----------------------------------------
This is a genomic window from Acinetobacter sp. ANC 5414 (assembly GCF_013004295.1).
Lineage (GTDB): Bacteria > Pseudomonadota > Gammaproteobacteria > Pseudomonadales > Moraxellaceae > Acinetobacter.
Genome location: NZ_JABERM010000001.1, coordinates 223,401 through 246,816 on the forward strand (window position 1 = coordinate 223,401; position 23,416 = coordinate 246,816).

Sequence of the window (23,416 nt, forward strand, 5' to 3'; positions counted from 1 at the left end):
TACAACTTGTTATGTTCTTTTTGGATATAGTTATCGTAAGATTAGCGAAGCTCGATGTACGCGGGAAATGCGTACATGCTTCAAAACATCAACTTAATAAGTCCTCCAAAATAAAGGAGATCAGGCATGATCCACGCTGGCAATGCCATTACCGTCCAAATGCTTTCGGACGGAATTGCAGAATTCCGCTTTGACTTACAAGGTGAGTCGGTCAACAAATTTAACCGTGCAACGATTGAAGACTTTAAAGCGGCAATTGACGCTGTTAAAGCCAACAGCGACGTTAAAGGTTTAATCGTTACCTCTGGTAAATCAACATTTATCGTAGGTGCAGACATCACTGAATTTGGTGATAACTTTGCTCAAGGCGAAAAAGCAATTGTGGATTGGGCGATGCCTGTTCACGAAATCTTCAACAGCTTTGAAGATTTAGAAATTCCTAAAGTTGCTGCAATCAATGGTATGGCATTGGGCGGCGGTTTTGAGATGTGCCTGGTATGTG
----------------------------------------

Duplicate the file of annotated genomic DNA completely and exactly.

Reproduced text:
This is a genomic window from Acinetobacter sp. ANC 5414 (assembly GCF_013004295.1).
Lineage (GTDB): Bacteria > Pseudomonadota > Gammaproteobacteria > Pseudomonadales > Moraxellaceae > Acinetobacter.
Genome location: NZ_JABERM010000001.1, coordinates 223,401 through 246,816 on the forward strand (window position 1 = coordinate 223,401; position 23,416 = coordinate 246,816).

Sequence of the window (23,416 nt, forward strand, 5' to 3'; positions counted from 1 at the left end):
TACAACTTGTTATGTTCTTTTTGGATATAGTTATCGTAAGATTAGCGAAGCTCGATGTACGCGGGAAATGCGTACATGCTTCAAAACATCAACTTAATAAGTCCTCCAAAATAAAGGAGATCAGGCATGATCCACGCTGGCAATGCCATTACCGTCCAAATGCTTTCGGACGGAATTGCAGAATTCCGCTTTGACTTACAAGGTGAGTCGGTCAACAAATTTAACCGTGCAACGATTGAAGACTTTAAAGCGGCAATTGACGCTGTTAAAGCCAACAGCGACGTTAAAGGTTTAATCGTTACCTCTGGTAAATCAACATTTATCGTAGGTGCAGACATCACTGAATTTGGTGATAACTTTGCTCAAGGCGAAAAAGCAATTGTGGATTGGGCGATGCCTGTTCACGAAATCTTCAACAGCTTTGAAGATTTAGAAATTCCTAAAGTTGCTGCAATCAATGGTATGGCATTGGGCGGCGGTTTTGAGATGTGCCTGGTATGTG